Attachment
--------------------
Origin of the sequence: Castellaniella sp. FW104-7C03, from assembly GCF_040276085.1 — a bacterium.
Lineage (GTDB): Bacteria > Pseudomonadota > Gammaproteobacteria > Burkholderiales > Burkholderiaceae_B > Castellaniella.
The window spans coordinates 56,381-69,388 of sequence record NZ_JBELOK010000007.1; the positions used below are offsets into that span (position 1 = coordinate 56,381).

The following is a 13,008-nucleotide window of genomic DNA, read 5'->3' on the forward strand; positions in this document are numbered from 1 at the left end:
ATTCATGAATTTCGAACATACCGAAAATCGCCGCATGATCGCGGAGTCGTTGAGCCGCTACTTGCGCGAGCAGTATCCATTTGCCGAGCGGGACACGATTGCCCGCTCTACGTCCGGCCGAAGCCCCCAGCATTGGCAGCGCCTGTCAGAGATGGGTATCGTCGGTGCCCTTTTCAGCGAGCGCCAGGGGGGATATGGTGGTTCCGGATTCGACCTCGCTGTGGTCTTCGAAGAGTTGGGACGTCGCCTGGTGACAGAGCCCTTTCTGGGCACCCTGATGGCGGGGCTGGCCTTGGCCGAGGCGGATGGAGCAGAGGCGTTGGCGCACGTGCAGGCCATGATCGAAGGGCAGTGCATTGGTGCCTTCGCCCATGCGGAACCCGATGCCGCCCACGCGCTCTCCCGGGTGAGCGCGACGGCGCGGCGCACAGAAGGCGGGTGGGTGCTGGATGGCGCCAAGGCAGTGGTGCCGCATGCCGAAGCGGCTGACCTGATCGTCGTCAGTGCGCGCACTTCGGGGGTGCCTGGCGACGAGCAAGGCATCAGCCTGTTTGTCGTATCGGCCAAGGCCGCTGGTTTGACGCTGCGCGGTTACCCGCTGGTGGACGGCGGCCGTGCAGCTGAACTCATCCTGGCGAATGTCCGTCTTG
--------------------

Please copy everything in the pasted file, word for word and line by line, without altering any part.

Origin of the sequence: Castellaniella sp. FW104-7C03, from assembly GCF_040276085.1 — a bacterium.
Lineage (GTDB): Bacteria > Pseudomonadota > Gammaproteobacteria > Burkholderiales > Burkholderiaceae_B > Castellaniella.
The window spans coordinates 56,381-69,388 of sequence record NZ_JBELOK010000007.1; the positions used below are offsets into that span (position 1 = coordinate 56,381).

The following is a 13,008-nucleotide window of genomic DNA, read 5'->3' on the forward strand; positions in this document are numbered from 1 at the left end:
ATTCATGAATTTCGAACATACCGAAAATCGCCGCATGATCGCGGAGTCGTTGAGCCGCTACTTGCGCGAGCAGTATCCATTTGCCGAGCGGGACACGATTGCCCGCTCTACGTCCGGCCGAAGCCCCCAGCATTGGCAGCGCCTGTCAGAGATGGGTATCGTCGGTGCCCTTTTCAGCGAGCGCCAGGGGGGATATGGTGGTTCCGGATTCGACCTCGCTGTGGTCTTCGAAGAGTTGGGACGTCGCCTGGTGACAGAGCCCTTTCTGGGCACCCTGATGGCGGGGCTGGCCTTGGCCGAGGCGGATGGAGCAGAGGCGTTGGCGCACGTGCAGGCCATGATCGAAGGGCAGTGCATTGGTGCCTTCGCCCATGCGGAACCCGATGCCGCCCACGCGCTCTCCCGGGTGAGCGCGACGGCGCGGCGCACAGAAGGCGGGTGGGTGCTGGATGGCGCCAAGGCAGTGGTGCCGCATGCCGAAGCGGCTGACCTGATCGTCGTCAGTGCGCGCACTTCGGGGGTGCCTGGCGACGAGCAAGGCATCAGCCTGTTTGTCGTATCGGCCAAGGCCGCTGGTTTGACGCTGCGCGGTTACCCGCTGGTGGACGGCGGCCGTGCAGCTGAACTCATCCTGGCGAATGTCCGTCTTG